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Section 61-1.31 - Institutional biosafety committee; composition and duties

61-1.31 Institutional biosafety committee; composition and duties.

(a) An institutional biosafety committee (IBC) shall be composed of not less than five persons, approved by the commissioner, who collectively have experience and expertise in recombinant DNA technology and the capability to assess the safety of proposed recombinant DNA activity and any potential risk to public health or the environment. At least two members shall not be affiliated with the institution (apart from their membership on the IBC) and shall represent the interest of the surrounding community with respect to health and protection of the environment. Members meet this requirement if, for example, they are officials of State or local public health or environmental protection agencies, members of other local governmental bodies, or persons active in medical, occupational health, or environmental concerns in the community. The biological safety officer (BSO), mandatory when activity is being conducted at the P3 and P4 levels, shall be a member. The membership should include individuals with expertise in recombinant DNA technology, biological safety and physical containment and include, or have available as consultants, persons knowledgeable in institutional commitments and policies, applicable law, standards of professional conduct and practice, community attitudes and the environment. At least one member should be from the laboratory technical staff. No member of a committee may be involved (except to provide information requested by the IBC) in the review or approval of activity in which he or she has been, or expects to be, engaged, or has a direct or conflicting interest.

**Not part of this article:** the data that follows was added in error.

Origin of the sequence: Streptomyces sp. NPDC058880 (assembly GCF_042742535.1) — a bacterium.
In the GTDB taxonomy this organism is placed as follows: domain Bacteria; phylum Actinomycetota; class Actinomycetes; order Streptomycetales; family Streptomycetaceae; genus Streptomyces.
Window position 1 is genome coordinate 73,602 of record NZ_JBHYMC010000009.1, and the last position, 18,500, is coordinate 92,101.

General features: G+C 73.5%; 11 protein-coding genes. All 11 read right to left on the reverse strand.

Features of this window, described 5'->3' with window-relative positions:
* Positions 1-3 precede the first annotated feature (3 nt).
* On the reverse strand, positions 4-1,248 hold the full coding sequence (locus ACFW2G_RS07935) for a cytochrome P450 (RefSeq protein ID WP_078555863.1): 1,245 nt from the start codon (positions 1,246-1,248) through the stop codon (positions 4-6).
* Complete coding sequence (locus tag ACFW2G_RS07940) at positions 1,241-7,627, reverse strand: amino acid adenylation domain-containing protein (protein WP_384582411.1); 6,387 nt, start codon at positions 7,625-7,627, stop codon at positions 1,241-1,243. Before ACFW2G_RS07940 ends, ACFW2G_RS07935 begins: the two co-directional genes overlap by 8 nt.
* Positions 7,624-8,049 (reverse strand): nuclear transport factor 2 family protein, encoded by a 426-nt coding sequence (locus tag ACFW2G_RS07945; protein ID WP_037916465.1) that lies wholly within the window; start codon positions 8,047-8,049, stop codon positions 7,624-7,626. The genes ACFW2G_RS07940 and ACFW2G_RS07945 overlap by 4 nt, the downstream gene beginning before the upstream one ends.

(b) IBC meetings and minutes of meetings shall be open to the public, consistent with protection of privacy and proprietary interests.

(c) On behalf of the institution, the IBC shall:

(1) review for compliance with this Subpart all recombinant DNA activity as specified in section 61-1.20 of this Subpart conducted at or sponsored by the institution, and approve those activities that it finds are in conformity with this Subpart. This review shall include:

(i) an independent assessment of the containment levels required by this Subpart for the proposed activity; and

(ii) an assessment of the facilities, procedures and practices, and of the training and expertise of the recombinant DNA personnel;*

(2) notify the principal investigator (PI) of the results of their review;

(3) lower containment levels for certain experiments as specified in section 61-1.20 of this Subpart: class III-B-2;

(4) set containment levels as specified in section 61-1.20 of this Subpart: class III-B-4-b and III-B-5;

(5) review periodically recombinant DNA activity being conducted at the institution, to ensure that the requirements of this Subpart are being fulfilled;

(6) adopt emergency plans covering accidental spills and personnel contamination resulting from such activity;*

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FOOTNOTE: * See NIH Laboratory Safety Monograph for additional details.